The extent of occupational segregation in the US: Differences by race, ethnicity, and gender
Coral del Rio Otero () and
Carlos Gradín ()
No 180, Working Papers from ECINEQ, Society for the Study of Economic Inequality
By using data from the American Community Survey, this paper studies occupational segregation by ethnicity/race and gender in the US by comparing the distribution of any demographic group with the employment structure of the economy. The analysis shows that occupational segregation is particularly intense in the Hispanic and Asian population groups, even though the performance of the former seems to be more disturbing than that of the latter given its higher concentration in low-paid jobs. As opposed to what happens for African and Native Americans, human capital variables explain a substantive part of Hispanic and Asian segregation. The analysis also reveals that the differential between women and men is not reduced after controlling for human capital characteristics. In addition, segregation disparities are much larger among male groups than among female groups. A distinctive characteristic of Hispanic workers is that segregation is higher for men than for women.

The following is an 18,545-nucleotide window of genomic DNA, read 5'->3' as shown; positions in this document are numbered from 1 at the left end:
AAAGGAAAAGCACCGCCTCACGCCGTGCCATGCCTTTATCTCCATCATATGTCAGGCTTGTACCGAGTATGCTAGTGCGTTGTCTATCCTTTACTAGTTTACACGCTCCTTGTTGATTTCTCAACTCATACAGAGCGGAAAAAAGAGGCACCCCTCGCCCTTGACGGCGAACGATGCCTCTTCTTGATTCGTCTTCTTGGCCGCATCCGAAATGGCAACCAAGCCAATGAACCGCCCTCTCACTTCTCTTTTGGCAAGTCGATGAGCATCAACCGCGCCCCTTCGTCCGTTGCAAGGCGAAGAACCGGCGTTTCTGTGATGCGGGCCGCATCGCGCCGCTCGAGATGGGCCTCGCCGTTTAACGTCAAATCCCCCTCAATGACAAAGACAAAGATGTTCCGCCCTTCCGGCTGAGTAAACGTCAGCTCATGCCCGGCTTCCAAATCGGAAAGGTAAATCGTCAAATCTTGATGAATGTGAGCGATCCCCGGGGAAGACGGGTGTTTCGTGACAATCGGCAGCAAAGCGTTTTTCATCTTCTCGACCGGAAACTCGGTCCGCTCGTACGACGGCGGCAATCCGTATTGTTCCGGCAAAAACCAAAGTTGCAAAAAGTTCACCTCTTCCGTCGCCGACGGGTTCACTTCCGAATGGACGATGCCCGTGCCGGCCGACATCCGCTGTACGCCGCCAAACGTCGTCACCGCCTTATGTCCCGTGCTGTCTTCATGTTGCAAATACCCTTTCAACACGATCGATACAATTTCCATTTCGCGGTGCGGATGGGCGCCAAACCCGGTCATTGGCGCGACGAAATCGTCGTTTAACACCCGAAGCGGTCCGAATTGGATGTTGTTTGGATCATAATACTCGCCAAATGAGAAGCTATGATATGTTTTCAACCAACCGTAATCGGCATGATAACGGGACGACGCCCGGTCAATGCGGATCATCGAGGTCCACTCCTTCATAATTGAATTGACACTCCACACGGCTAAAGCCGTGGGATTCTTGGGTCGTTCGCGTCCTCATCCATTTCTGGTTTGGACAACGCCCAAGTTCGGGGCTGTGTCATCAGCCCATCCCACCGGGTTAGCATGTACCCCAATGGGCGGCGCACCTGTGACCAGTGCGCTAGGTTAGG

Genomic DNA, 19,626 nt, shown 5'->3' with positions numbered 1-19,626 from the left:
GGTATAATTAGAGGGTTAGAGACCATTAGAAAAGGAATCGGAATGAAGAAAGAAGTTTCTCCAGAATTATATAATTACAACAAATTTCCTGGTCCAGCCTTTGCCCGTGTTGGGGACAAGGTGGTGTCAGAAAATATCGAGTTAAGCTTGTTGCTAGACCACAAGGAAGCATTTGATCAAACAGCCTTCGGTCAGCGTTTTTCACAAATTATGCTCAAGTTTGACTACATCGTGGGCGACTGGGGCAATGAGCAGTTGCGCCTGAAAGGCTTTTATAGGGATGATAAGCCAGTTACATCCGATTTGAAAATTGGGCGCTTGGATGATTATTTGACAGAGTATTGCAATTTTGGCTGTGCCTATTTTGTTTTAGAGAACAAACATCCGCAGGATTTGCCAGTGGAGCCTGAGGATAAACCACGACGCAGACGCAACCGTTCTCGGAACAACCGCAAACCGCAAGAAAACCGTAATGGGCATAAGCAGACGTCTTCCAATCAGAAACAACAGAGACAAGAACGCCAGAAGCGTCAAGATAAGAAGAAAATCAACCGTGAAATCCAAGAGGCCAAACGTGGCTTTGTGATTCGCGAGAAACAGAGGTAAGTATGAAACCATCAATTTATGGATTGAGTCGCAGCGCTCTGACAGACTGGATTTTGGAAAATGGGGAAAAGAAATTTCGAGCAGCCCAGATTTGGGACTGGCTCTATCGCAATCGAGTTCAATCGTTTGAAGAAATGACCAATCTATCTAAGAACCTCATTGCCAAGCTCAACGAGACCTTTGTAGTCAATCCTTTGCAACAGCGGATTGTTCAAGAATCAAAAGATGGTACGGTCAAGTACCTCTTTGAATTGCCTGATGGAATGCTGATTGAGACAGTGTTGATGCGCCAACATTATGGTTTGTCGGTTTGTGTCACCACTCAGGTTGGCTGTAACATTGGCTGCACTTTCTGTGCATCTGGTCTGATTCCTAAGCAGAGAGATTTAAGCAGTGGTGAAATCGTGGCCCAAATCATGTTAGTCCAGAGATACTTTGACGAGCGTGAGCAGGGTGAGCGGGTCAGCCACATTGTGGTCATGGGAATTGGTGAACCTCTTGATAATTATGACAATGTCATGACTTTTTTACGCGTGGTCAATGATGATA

Keywords: occupational segregation; local segregation; race; ethnicity; gender. (search for similar items in EconPapers)
JEL-codes: J15 J16 J71 D63 (search for similar items in EconPapers)
New Economics Papers: this item is included in nep-hrm, nep-lab and nep-ltv
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Persistent link: http://EconPapers.repec.org/RePEc:inq:inqwps:ecineq2010-180
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